The Man of Law's Tale
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The Man of Law's Tale

The Sergeant of Law

The Man of Law's Tale is the fifth of the Canterbury Tales by Geoffrey Chaucer, written around 1387. John Gower's "Tale of Constance" in Confessio Amantis tells the same story and may have been a source for Chaucer.[1]Nicholas Trivet's Les chronicles was a source for both authors.[2]

Wurtele provides a detailed compilation of the differences between Trivet's Chronicle and the poems of Gower and Chaucer.[3]:56-82 Gower strove for vividness and shortened the tale in places. Chaucer expanded the tale and emphasizes the holiness of Constance and how she was favoured by heaven.

Hagiographic motifs are most abundant in Chaucer's version, e.g. "the miracles God works though Custance and the way she is miraculously fed while at sea".[22] Wurtele observes that Chaucer makes frequent use of the adjective "hooly" but Gower never uses this word.[3]:64-65

Summary

(References here are to line numbers in both Man of Law's Tale (MLT) and Confessio Amantis(CA).)

Constance (Custance in Chaucer) is the daughter of the emperor in Rome. Syrian merchants report her great beauty to the Sultan. A marriage contract is negotiated by her father which requires the Sultan and his subjects to convert to Christianity.MLT[4]:134-245 or CA[5]:II.587-639

The Sultan's mother, enraged that her son would turn his back on Islam, connives to prevent this by massacring her son and the wedding party and having Constance set adrift on the sea. MLT[4]:386-504 or CA[5]:II.665-715 Her adventures and trials continue after she is shipwrecked on the Northumberland coast. The validity of her Christian faith is proved by two miracles. Her companion Hermengyld heals a blind man.MLT[4]:547-574 or CA[5]:II.759-775 A wicked knight who wishes to seduce Constance murders Hermengyld and attempts to frame Constance using the bloody dagger. He perjures himself and is mysteriously struck dead. MLT[4]:582-686 or CA[5]:II.792-885 Northumberland is a nominally pagan country where the King, Alla (based on Chaucer's understanding of the historical Ælla of Deira[6]) converted to Christianity after learning of the two miracles. Alla's evil mother intercepts and falsifies letters between the Alla and his constable, which results in Constance's being banished. MLT[4]:386-875 or CA[5]:II.665-1036

Constance is forced to go to sea again and encounters one final antagonist. She runs aground in Spain; a would-be rapist (Thelous in CA) boards her ship but mysteriously falls overboard. MLT[4]:911-945 or CA[5]:II.1090-1122 She is found by a Senator of Rome. He is returning from a mission to Barberie (Syria) where he revenged the slaughter of Christians by the Sultan's mother. MLT[4]:953ff or CA[5]:II.1179ff The Senator takes Constance (and her child) back to Italy to serve as a household servant. King Alla, still heartbroken over the loss of Constance, goes to Rome on a pilgrimage, and fortunately finds Constance. In the end the couple return to Northumberland. Alla dies a year later, and the baby boy becomes the King. MLT[4]:876-1147 or CA[5]:II.1077-1612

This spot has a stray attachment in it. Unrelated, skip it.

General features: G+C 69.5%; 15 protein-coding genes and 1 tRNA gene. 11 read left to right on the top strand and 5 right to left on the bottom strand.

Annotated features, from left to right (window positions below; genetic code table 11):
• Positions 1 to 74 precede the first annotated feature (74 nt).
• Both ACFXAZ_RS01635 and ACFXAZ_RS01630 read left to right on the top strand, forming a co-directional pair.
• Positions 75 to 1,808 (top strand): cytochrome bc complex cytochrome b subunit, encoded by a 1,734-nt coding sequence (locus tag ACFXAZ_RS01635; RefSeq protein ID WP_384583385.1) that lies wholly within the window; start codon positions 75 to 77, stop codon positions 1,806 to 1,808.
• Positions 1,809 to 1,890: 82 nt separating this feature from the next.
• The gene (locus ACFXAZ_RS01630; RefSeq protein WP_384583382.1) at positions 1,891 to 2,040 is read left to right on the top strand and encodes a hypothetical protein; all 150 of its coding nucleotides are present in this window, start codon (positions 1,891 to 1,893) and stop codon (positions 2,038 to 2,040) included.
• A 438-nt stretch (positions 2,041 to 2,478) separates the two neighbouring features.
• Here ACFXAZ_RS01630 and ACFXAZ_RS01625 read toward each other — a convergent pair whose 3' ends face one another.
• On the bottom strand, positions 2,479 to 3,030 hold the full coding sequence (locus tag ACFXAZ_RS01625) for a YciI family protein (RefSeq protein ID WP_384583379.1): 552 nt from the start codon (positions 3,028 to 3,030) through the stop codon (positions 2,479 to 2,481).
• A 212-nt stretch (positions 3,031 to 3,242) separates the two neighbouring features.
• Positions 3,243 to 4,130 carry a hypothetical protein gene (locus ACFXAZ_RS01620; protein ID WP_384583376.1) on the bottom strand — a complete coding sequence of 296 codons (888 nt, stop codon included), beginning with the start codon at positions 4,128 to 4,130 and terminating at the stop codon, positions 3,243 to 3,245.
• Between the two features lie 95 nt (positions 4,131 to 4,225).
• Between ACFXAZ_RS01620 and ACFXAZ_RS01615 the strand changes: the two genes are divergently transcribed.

Character of the Man of Law

The Man of Law may have been based upon a real character. Two candidates are Thomas Pynchbek and Gower. Pynchbek "served as a justice of assize between 1376 and 1388 and was known for his acquisition of land, as well as for his learning; in 1388, as chief baron of the Exchequer, he signed a writ for GC's arrest in a case of debt".[7][8]:124 Accepting the latter requires accepting the debatable claim that Gower was practiced a lawyer.[9] Yeager asserts that Gower had a "lawyerly habit of mind" but there is no evidence that he received formal training in the law. Chaucer himself is another candidate.[10] Yet another view is taken by David who sees the Man of Law as "a representative of the self-appointed poetry critics with whom Chaucer disagreed.[11]:219

Man of Law as Narrator

Introduction

The Man of Law (referred to here as 'A Sergeant of the Lawe') is a judicious and dignified man, or, at least, he seems so because of his wise words. He is a judge in the court of assizes (civil procedures), by letter of appointment from the king, and has many goods and robes. He can draw up a legal document, the narrator tells us, and "no wight pinchen at his writing". The Man of Law rides in informal, silk-adorned clothes. GP :311-330 The Host addresses the Man of Law with more respect than he does the Miller and the Reeve.[4]:33-38 The Man of Law's response to the host includes "behest is debt" which is a quotation from Justinian.[12]:499

Whatever the identity of the narrator, his knowledge of literature is erratic. Some of the Chaucerian works have not been 'published' which suggests he is part of Chaucer's literary circle. He confuses the Muses with the Pierides.[4]:92 Antiochus did not throw his daughter to the ground. The most debated passage in the Introduction is:

ChaucerMS42131f16r
But certeinly no word ne writeth he
Of thilke wikke [wicked] ensample of Canacee,
That loved hir owene brother synfully -
Of swiche cursed stories I sey fy! -
Or ellis of Tyro Appollonius,
How that the cursed kyng Antiochus
Birafte his doghter of hir maydenhede,
That is so horrible a tale for to rede,
Whan he hir threw upon the pavement.[4]:77-83

Gower retold these two stories in Confessio. David observes that MLT is placed after somewhat immoral tales told by the Miller, the Reeve and the Cook.[11]:220 After Gower became aware of this passage, the Epilogue of Confessio was altered to remove praise of Chaucer. The three common interpretations are:

  • Gower was offended by this criticism and deliberately excised the praise of Chaucer which appears in the first recension of CA.[5]:8.2941
  • Macaulay argues the excision was an editing error, which was corrected in a subsequent recension of Confessio.[13]:xxviii
  • Fisher took the view that "moral Gower" was offended by the immoral tales found in the Canterbury Tales.[14]:286ff